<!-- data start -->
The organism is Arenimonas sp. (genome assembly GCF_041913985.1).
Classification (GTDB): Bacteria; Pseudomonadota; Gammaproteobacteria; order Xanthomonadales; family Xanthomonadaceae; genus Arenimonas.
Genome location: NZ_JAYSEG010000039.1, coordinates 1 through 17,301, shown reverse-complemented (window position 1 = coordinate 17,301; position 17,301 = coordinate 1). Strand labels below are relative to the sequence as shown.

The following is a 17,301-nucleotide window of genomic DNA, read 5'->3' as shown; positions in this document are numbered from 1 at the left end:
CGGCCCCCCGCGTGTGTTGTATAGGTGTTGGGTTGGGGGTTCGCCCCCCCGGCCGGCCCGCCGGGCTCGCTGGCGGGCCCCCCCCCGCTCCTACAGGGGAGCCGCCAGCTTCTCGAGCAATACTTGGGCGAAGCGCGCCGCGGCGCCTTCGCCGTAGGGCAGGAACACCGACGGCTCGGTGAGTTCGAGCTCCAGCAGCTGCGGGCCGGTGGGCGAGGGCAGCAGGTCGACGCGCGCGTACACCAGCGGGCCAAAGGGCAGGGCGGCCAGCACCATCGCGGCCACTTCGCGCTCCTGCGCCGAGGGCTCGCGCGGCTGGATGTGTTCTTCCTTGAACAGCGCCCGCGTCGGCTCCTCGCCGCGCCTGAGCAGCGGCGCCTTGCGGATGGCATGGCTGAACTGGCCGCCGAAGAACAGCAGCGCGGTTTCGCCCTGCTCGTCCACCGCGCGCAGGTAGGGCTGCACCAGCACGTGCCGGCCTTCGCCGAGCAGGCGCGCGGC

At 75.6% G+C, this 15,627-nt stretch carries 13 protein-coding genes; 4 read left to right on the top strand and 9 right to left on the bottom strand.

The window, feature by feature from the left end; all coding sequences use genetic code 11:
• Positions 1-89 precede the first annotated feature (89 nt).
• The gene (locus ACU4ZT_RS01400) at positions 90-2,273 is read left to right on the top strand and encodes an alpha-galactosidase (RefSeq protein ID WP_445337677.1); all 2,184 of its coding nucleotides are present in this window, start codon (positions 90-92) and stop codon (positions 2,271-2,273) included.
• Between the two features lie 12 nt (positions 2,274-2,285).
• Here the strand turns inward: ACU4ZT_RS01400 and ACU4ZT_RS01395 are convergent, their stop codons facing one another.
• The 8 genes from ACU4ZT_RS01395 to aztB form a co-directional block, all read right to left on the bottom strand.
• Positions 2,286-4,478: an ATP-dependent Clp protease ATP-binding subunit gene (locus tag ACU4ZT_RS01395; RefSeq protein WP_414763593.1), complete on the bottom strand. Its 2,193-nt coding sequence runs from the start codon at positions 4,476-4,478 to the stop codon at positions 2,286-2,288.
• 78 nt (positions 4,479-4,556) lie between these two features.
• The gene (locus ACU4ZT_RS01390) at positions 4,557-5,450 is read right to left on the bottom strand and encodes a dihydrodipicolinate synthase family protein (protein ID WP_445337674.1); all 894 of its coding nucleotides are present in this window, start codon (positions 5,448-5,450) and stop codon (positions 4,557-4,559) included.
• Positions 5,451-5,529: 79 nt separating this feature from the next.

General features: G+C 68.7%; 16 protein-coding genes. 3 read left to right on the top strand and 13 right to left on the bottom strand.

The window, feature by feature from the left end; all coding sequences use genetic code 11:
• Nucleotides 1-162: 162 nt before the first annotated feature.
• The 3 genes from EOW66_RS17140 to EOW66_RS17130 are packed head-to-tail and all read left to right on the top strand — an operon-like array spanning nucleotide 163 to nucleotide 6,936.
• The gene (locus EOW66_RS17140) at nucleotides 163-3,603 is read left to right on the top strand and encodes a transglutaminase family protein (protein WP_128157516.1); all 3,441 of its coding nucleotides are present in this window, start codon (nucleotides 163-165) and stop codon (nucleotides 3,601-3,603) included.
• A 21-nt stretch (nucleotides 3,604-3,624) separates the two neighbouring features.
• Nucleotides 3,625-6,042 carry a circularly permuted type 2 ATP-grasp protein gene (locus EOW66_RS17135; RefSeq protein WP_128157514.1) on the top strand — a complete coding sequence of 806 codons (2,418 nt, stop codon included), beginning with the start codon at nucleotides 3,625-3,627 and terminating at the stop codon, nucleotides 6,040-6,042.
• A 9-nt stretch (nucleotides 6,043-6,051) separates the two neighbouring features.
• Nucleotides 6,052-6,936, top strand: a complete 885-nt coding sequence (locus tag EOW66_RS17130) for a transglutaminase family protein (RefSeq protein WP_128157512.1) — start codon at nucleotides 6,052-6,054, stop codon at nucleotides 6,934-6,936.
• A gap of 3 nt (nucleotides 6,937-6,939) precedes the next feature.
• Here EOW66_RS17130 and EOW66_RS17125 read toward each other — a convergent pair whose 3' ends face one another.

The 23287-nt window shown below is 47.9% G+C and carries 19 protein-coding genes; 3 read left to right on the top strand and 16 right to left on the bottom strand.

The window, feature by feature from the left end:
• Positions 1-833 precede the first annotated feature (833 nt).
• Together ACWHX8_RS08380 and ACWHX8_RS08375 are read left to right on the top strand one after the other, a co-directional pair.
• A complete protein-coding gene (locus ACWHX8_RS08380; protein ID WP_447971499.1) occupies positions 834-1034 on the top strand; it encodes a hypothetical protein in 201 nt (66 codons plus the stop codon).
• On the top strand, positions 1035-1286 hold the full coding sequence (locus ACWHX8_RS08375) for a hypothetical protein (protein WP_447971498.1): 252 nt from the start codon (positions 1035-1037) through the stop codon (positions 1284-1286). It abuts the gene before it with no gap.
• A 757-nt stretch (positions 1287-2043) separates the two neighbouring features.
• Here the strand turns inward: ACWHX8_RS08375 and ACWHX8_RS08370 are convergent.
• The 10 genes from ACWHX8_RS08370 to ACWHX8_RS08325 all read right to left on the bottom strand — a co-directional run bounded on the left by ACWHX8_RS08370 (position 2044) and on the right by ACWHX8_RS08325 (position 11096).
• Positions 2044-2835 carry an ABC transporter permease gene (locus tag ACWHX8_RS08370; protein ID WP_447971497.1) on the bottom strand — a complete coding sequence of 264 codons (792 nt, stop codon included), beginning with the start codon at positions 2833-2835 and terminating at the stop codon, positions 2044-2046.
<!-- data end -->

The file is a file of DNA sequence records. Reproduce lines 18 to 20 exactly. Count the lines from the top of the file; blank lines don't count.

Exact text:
The window, feature by feature from the left end; all coding sequences use genetic code 11:
• Nucleotides 1-162: 162 nt before the first annotated feature.
• The 3 genes from EOW66_RS17140 to EOW66_RS17130 are packed head-to-tail and all read left to right on the top strand — an operon-like array spanning nucleotide 163 to nucleotide 6,936.